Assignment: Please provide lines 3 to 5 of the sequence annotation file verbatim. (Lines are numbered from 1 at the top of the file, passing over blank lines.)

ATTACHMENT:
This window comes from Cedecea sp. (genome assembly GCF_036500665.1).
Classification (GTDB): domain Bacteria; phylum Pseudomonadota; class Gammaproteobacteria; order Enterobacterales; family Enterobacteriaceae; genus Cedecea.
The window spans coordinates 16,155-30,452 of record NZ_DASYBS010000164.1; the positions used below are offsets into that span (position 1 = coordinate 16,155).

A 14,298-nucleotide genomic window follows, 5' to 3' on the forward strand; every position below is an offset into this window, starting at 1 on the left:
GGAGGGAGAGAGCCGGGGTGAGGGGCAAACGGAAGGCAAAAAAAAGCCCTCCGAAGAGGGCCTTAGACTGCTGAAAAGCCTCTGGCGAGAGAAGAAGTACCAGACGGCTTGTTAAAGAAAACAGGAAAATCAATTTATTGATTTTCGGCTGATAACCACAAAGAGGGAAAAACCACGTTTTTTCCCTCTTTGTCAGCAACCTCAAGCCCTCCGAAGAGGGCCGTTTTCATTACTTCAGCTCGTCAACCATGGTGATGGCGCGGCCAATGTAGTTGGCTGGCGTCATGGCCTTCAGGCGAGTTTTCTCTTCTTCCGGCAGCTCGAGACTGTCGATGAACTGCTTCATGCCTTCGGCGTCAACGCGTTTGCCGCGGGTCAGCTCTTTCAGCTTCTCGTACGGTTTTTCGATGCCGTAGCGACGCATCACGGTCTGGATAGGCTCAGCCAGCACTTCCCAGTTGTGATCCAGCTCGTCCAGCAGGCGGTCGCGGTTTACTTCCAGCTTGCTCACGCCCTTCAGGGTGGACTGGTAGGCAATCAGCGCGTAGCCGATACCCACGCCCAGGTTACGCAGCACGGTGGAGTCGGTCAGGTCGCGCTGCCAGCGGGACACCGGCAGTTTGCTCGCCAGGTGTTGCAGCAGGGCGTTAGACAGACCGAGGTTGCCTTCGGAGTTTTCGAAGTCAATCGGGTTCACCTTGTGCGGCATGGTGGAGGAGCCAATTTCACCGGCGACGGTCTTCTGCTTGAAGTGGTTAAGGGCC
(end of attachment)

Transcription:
The window spans coordinates 16,155-30,452 of record NZ_DASYBS010000164.1; the positions used below are offsets into that span (position 1 = coordinate 16,155).

A 14,298-nucleotide genomic window follows, 5' to 3' on the forward strand; every position below is an offset into this window, starting at 1 on the left:
GGAGGGAGAGAGCCGGGGTGAGGGGCAAACGGAAGGCAAAAAAAAGCCCTCCGAAGAGGGCCTTAGACTGCTGAAAAGCCTCTGGCGAGAGAAGAAGTACCAGACGGCTTGTTAAAGAAAACAGGAAAATCAATTTATTGATTTTCGGCTGATAACCACAAAGAGGGAAAAACCACGTTTTTTCCCTCTTTGTCAGCAACCTCAAGCCCTCCGAAGAGGGCCGTTTTCATTACTTCAGCTCGTCAACCATGGTGATGGCGCGGCCAATGTAGTTGGCTGGCGTCATGGCCTTCAGGCGAGTTTTCTCTTCTTCCGGCAGCTCGAGACTGTCGATGAACTGCTTCATGCCTTCGGCGTCAACGCGTTTGCCGCGGGTCAGCTCTTTCAGCTTCTCGTACGGTTTTTCGATGCCGTAGCGACGCATCACGGTCTGGATAGGCTCAGCCAGCACTTCCCAGTTGTGATCCAGCTCGTCCAGCAGGCGGTCGCGGTTTACTTCCAGCTTGCTCACGCCCTTCAGGGTGGACTGGTAGGCAATCAGCGCGTAGCCGATACCCACGCCCAGGTTACGCAGCACGGTGGAGTCGGTCAGGTCGCGCTGCCAGCGGGACACCGGCAGTTTGCTCGCCAGGTGTTGCAGCAGGGCGTTAGACAGACCGAGGTTGCCTTCGGAGTTTTCGAAGTCAATCGGGTTCACCTTGTGCGGCATGGTGGAGGAGCCAATTTCACCGGCGACGGTCTTCTGCTTGAAGTGGTTAAGGGCC